President Muhammadu Buhari has reaffirmed Nigeria’s commitment to a safer and healthier global climate by updating the country’s Nationally Determined Contribution to include the elimination of kerosene lighting by 2030, an increase in the use of buses for public transportation, and a reduction in the burning of crop residues (NDC).
On Friday, the president addressed the Major Economies Forum on Energy and Climate Change in a virtual meeting sponsored by United States Vice President Joe Biden (MEF).
In December 2012, the Federal Government of Nigeria, in partnership with petroleum industry stakeholders, initiated the design of a new strategy to replace kerosene and firewood with Liquefied Petroleum Gas (LPG), also known as cooking gas.
The National Strategic Policy for LPG envisioned a five-year schedule to phase out kerosene use in the nation.
President Buhari said that a revised NDC to the United Nations Framework Convention on Climate Change had been filed to replace the interim contribution from May 27, 2021.
The president addressed international leaders that Nigeria had joined the Global Methane Alliance in 2019, committing to methane reduction targets of at least 45 percent by 2025 and 60 to 75 percent by 2030. He also stated that Nigeria was establishing national frameworks for article 6 and carbon pricing.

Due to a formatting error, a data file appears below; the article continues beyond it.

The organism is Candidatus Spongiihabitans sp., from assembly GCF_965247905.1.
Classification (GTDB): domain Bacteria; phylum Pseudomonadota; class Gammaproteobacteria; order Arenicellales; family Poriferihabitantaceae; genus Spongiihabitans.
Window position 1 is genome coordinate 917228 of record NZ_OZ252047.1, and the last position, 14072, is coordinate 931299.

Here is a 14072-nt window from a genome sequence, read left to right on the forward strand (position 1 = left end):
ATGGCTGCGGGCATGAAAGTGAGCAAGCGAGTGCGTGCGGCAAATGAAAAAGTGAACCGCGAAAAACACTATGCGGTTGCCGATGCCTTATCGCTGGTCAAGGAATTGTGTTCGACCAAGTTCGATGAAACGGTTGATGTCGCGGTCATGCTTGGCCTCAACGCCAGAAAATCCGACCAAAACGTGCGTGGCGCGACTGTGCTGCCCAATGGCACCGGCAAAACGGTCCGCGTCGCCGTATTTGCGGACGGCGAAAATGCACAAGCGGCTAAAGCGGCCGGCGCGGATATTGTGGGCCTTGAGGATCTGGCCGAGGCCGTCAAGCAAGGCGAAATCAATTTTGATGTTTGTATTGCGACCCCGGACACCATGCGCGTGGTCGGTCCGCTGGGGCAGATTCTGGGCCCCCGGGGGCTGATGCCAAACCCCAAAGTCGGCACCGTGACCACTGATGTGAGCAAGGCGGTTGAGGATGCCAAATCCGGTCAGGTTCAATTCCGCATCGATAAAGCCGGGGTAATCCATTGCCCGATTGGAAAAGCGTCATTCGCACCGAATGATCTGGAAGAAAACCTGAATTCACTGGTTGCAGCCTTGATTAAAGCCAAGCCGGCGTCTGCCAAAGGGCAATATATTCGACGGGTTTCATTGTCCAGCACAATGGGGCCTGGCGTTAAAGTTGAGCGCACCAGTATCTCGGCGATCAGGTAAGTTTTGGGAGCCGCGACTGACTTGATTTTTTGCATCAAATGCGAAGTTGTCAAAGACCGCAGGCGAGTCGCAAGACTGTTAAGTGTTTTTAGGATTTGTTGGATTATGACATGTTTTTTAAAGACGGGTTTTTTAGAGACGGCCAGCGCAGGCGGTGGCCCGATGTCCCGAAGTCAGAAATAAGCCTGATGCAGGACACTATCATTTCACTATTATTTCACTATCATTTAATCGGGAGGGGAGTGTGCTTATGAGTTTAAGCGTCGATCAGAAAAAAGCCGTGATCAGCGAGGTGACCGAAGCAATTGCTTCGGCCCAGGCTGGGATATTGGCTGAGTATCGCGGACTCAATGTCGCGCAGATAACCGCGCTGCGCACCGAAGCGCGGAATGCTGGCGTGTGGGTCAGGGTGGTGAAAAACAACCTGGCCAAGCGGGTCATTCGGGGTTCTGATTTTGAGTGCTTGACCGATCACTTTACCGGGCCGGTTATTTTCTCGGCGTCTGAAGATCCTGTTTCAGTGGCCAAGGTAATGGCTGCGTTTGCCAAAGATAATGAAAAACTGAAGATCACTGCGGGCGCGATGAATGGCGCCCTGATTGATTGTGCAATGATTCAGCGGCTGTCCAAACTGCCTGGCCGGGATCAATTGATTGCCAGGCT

Buhari stated that execution of the measures might lower Nigerians’ exposure to air pollution by 22% by 2030, while also decreasing Nigeria’s contribution to climate change.
“Nigeria is cognizant that its excessive reliance on fossil fuel makes it vulnerable in a world that aims to minimise or eliminate fossil fuel as a fundamental driver of the global economy,” he continued in a statement released by his spokesman on Friday.